41. 41. Delicious • Social bookmarking is the solution to never having to e-mail a link home. • It’s also a way to prove smarts. Remember this from my e-mail signature. Go there to read about social media:
  42. 42. Delicious
  43. 43. Wikipedia
  44. 44. Wikipedia • People sign on. People interact. People police the place, checking updates, etc. • People take pride in the place. That’s the essence of a an online world. Or network.
  45. 45. Wikipedia • Is your company there? Should it be? • Wikipedia is one of the highest things that pops up in Organic Google Search. • BTW, it’s Wikipedia’s official policy that you or your agents can’t update or create your own Wikipedia page. Offer a customer a free big ticket item to get in there. • Or hire an ad agency that understand their way around Wikipedia.
  46. 46. Wikipedia • You can also use this to show off your individual expertise. (which then becomes a reflection of the company you work for.) • Look up your category of expertise, and add to the entries. Then, be sure to let people know you did it on your LinkedIn page.
  47. 47. Wikipedia
  48. 48. Meet Google
  49. 49. Google is a tool • You type something in, and it returns to you the most relevant thing for you. • Every day, they spend millions trying to make it work better. • The path to purchase almost always starts online. • Many of your potential customers might start there.
  50. 50. Google • Note the first question:
  51. 51. Google and Maps • Maps are a legitimate return for many of the Google searches people do in Western New York. • Honest dry cleaner. • Office plants. • Business Internet.
  52. 52. Google Maps
  53. 53. Social Search • Search is evolving back to where it started. • started as a people search engine. Google came along and didn’t take the people out of it, but gave our links all the juice. • With the ability to connect and review, we’re getting back to social search. Someone can go to Twitter, Yelp, Facebook, Wikipedia and even Google and ask their networks about a particular thing.
  54. 54. Google Maps
  55. 55. Google Maps • So lets take a look at how this works.
  56. 56. Google Maps
  57. 57. Google Maps
  58. 58. Google Maps
  59. 59. Google Maps
  60. 60. Google Maps
  61. 61. Google Maps
  63. 63. How can a brand use it? • Meet Gary Vanderchuk.
  64. 64. How can a brand use it?
  65. 65. How can a brand use it? • He uses social media to spread the story of Wine. • He’s cornered the Wine market on those little TV’s we’re increasingly watching. • He does the show to prove he knows the wine you should have with your dinner. • Then he tells you how much.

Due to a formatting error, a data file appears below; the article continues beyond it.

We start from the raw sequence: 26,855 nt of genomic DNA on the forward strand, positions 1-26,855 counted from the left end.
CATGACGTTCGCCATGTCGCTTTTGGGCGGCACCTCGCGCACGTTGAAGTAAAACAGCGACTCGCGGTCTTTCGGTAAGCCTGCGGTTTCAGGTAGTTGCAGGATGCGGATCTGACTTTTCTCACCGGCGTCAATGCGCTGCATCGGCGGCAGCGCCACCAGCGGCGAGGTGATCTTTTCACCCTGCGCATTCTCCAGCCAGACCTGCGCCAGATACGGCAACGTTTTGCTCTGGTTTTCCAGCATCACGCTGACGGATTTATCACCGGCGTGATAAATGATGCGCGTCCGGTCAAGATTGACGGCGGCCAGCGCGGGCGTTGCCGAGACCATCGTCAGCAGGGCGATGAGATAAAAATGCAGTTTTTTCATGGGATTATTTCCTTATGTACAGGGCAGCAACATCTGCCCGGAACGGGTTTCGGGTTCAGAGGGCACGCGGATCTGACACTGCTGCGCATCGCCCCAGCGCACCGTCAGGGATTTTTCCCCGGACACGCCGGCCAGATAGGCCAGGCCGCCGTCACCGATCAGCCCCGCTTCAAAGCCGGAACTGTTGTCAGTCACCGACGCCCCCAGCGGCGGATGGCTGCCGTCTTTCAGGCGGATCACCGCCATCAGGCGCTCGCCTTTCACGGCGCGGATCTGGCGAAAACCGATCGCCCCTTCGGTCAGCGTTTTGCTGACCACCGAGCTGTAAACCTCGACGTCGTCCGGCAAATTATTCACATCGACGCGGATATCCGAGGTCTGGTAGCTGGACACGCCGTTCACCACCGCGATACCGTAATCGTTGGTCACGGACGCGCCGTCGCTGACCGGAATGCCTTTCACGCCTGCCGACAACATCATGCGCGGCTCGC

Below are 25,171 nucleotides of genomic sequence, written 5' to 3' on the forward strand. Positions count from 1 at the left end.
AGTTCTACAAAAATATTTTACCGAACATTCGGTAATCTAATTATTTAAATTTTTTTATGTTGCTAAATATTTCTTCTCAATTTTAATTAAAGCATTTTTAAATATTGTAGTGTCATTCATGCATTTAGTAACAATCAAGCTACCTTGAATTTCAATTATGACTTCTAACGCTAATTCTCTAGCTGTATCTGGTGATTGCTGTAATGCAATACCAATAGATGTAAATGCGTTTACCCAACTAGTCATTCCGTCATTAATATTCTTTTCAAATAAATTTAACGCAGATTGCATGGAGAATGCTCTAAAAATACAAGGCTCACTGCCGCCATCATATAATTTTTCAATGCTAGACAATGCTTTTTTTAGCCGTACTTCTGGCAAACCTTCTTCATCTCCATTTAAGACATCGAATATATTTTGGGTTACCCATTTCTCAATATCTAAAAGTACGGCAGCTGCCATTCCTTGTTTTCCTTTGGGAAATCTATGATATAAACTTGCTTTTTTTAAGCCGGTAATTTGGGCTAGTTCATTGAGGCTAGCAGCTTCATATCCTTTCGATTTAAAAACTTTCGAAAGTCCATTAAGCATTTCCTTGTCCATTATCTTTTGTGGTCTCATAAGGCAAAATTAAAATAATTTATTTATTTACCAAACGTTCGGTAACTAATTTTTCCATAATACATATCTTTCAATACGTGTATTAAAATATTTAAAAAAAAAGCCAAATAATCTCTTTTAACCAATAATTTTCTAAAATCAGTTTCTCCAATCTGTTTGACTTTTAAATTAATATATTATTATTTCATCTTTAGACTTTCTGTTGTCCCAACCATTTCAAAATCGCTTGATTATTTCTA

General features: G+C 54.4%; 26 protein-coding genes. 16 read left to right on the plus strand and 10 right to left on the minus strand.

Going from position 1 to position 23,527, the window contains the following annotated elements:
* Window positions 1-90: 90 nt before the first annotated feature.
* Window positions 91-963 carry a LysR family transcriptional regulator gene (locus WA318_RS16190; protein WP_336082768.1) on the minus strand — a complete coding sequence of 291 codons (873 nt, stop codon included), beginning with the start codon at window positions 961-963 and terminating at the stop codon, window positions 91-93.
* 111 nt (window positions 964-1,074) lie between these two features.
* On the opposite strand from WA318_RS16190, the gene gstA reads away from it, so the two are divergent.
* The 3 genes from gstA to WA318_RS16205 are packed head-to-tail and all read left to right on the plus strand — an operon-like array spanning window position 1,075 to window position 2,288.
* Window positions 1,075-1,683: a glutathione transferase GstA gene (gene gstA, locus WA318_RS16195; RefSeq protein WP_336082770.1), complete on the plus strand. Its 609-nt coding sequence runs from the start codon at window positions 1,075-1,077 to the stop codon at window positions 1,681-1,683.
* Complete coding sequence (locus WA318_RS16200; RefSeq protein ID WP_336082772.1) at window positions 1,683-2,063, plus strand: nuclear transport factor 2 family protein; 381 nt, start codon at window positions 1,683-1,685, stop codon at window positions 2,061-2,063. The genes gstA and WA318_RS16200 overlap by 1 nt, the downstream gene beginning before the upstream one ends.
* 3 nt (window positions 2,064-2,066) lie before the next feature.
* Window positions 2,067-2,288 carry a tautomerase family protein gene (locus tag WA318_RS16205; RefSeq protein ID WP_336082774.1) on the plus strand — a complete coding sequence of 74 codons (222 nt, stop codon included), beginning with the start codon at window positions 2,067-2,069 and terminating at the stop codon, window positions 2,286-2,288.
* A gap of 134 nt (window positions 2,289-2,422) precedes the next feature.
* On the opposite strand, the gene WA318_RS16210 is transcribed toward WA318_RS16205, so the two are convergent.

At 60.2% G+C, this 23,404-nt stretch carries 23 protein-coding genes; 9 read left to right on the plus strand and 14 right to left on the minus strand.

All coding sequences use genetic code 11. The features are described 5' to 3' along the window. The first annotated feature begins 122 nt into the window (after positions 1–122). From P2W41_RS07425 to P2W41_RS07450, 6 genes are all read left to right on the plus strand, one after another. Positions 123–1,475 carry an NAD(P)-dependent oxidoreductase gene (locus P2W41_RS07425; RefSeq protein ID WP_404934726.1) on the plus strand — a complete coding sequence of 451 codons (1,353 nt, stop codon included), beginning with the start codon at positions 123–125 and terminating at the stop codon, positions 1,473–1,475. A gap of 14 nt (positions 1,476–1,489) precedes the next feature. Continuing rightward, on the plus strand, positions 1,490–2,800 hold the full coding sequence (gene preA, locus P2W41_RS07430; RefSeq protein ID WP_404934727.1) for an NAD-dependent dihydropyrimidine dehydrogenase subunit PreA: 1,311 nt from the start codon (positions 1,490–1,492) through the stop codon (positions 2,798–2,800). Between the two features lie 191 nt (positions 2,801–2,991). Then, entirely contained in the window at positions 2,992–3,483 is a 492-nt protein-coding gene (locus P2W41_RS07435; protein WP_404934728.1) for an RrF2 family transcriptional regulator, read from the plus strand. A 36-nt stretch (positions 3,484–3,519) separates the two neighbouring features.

66. 66. How can a brand use it? • He has a website. • But he also has a digital presence. He doesn’t upload video to his website, he lets Vimeo take care of that. • Search for Gary Vanderchuk, and you’ll discover that he’s in many conversations pushing his brand. • But it’s work. Don’t come away from this thinking it’s not. The media is free, the creation of it isn’t.
  67. 67. How can a brand use it? • He has a strategy. • He’s not selling. • He’s telling. • And in telling us about wine, he’s proving a positioning strategy: he’s the right person to buy wine from because he knows wine. • Even better: there’s no competition in the medium he’s picked.
  68. 68. What does that mean? • It means this: • Before you jump into social media, get a strategy. • What will you say? Is there a market for what you’ll say?
  69. 69. It’s part of the Marketing Mix • Social media isn’t a silo. Meaning, think about how your paid media will work with your social media • If you start a Facebook page, have it on your website and business cards. • If you have a Twitter feed, add it to your packaging. • Design all communications for participation
  70. 70. This is how a well-known brands does it
  71. 71. What about really big brands?
  72. 72. What about really big brands?
  73. 73. What about really big brands?
  74. 74. We’ve used Twitter • EMA uses Twitter for clients. This is what one of the people said after an interaction: • “this is probably the greatest day of my life. it’s advertising genius really. I’ve never felt closer to a company in all my life.” • Social media offers fans the ability to connect with a brand, and participate it in through comments, mash- ups, reviews, games, or even simple clicks.
  75. 75. The change from social media • This presentation isn’t about the tools. It’s about the shift that is taking place in the marketplace. • When Sara from Home Depot can reach out to a customer who was just venting, you can sense the change. • People realize it’s easy for brands to listen. And when they realize it’s easy, they will expect us to listen.
  76. 76. The change from social media • Which brings up ROI. • What if the ROI is the Risk of Ignoring? • If Home Depot ignored @marcoarment, would it matter that much? • Maybe not. But the act of listening and responding means a brand is prepared.
  77. 77. Dominos Case study • A couple of Dominos employees were playing with the food they were preparing. One of them was blowing his nose on the pizza. • Sticking pepperonis in his bum and then onto the food. • This was filmed in a Domino’s kitchen. • They put it on YouTube.
  78. 78. Dominos • Big Brands can learn two things from this: • 1. Listen, and you’ll see when something bad brews. • 2. Have some sort of social media policy that offers restrictions on what can or can’t go live. • And remember: if Domino’s employees can do this, anything is on the table, so be prepared. • The perpetrators in this case where in their 30’s.
  79. 79. So what now? • Good question. I suggested you: • Check your LinkedIn profile. Both company, and personal. • Check and • In fact, do a really deep search in Google for your brand and see where you are. See if people are participating in a dialogue about your product. Or category.
  80. 80. So what now? • Then, develop a strategy to get involved. • Because more and more people are already getting involved. • With, or without you.
  81. 81. Further reading – Questions • This presentation is available at